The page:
Tuesday, January 31, 2006

If You Have A Chance !

Recently I saw three interesting movies. Not only I enjoyed all of them more or less but also I was happy to see new and exciting visual tricks, which changes narrating a classic story to a creative and enjoyable one. By this I don’t want to say classic stories are not enjoyable. Personally I like those but if one finds new ways to make story telling more interesting it is more exciting for me. So I recommend you to check them out if you have a chance.

Match Point directed by Woody Allen is a Romantic-Drama; it starts with a monologue voice-over in a tennis court: “there are moments in a match when the ball hits the top of the net and for a split second it can either go forward or fall back. With a little luck it goes forward and you win…or maybe it doesn’t, and you lose” and this is a story of the man who prefers to be lucky than to be good. If you see the movie then it would be interesting to remember the opening monolog and then when a marriage ring doesn’t go forward he has lost. Match Point is not a comedy but you can find parts of Woody Allen’s comedy in it, which makes a drama’s effect stronger.

A History of Violence directed by David Cronenberg is a Thriller. As I mentioned in my last post the story is based on a graphic novel. The classic destiny - your past will hunt you no matter how far you go - hand in hand with a hopeful lessen - the potential to be violent is in everyone also is the power to choose and be different - plus the creative mind of Cronenberg make this movie unforgettable. To break apart and rebuild the perfect family and their relationship seems very easy when Cronenberg does it.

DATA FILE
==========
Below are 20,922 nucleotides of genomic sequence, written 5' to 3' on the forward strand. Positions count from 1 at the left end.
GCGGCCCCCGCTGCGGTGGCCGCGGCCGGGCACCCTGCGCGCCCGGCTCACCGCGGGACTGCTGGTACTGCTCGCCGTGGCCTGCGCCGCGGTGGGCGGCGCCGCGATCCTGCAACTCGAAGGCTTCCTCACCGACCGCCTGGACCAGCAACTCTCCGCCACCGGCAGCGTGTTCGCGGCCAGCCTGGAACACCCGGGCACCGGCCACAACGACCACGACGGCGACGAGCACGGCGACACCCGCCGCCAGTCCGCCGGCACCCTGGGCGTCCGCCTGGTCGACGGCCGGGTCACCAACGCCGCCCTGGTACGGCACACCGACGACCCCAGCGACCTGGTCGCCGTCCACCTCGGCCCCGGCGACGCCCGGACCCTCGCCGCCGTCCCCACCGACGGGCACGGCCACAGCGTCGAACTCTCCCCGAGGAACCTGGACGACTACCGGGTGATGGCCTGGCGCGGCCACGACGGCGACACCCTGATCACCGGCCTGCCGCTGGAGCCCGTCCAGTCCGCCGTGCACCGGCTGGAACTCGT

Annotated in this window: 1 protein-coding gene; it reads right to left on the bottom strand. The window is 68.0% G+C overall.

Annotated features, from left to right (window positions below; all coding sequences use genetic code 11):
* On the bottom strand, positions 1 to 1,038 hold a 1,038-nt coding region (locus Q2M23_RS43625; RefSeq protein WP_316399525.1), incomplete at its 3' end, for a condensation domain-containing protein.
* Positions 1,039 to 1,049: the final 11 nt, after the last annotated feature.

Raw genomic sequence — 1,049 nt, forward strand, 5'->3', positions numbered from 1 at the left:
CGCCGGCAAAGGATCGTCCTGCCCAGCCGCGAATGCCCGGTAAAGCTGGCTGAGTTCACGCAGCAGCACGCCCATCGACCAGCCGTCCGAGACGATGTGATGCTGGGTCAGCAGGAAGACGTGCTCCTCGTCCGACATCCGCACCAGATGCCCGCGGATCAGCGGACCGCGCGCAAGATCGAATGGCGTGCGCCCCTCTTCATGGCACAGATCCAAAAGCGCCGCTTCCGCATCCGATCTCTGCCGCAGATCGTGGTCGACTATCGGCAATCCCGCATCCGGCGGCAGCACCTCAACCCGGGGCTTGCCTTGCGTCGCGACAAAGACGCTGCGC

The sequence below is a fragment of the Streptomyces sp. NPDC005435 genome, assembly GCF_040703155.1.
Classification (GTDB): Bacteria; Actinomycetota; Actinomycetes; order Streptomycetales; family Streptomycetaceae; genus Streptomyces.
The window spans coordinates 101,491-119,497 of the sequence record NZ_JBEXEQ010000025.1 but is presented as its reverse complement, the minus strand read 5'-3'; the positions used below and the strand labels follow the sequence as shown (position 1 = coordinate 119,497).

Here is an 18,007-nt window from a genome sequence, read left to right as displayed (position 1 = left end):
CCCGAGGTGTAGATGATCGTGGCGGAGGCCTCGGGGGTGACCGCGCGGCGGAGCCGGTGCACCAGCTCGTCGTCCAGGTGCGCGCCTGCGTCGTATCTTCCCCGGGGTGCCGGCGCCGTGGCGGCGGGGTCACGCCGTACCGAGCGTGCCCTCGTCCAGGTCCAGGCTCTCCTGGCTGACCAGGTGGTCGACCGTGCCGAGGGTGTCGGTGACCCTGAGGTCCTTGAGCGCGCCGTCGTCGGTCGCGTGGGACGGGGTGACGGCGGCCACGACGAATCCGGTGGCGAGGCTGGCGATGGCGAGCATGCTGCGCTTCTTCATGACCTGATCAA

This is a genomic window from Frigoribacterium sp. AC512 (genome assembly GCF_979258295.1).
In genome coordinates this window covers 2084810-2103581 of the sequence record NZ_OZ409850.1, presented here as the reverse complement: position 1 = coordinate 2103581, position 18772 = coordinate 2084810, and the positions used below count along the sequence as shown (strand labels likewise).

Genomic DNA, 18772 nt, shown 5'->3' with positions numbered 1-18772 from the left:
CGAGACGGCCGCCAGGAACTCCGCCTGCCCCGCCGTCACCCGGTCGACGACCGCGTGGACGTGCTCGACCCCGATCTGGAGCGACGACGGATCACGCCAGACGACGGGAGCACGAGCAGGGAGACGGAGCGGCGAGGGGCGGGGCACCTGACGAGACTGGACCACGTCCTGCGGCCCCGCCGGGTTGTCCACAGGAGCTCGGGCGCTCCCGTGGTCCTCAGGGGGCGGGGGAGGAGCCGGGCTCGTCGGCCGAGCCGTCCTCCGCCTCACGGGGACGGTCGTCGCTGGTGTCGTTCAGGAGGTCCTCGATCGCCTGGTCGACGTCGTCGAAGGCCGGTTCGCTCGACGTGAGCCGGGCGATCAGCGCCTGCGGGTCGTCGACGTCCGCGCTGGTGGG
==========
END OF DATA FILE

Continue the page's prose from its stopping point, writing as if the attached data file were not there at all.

Caché (Hidden) directed by Michael Haneke is a Psychological-Drama. I never expected to enjoy this movie mostly because of the French film stereotype (confusing plots, wondering actors, unresolved endings). In fact Caché does not intend to be enjoyable. The aim is to shock the audience and make them think about the film and have endless discussions about it. The film forces your memory to review every single shot. I also tried to remember scenes and dialogues. Then I asked myself why Georges is so passive? Doesn’t he have any feelings beside being panicked and cold? Why in this movie (society) no one cares about others or even about themselves? Algerian Majid vs. French Georges; are these characters symbols called back from history? And then what does the last scene mean? Is it continuity of Georges’ dream or is it reality? I think there is a credit to a film in which actors such as Daniel Auteuil and Juliette Binoche do such a good job to confuse you and in particular a credit to a director who lectures you by raising so many questions in your mind.


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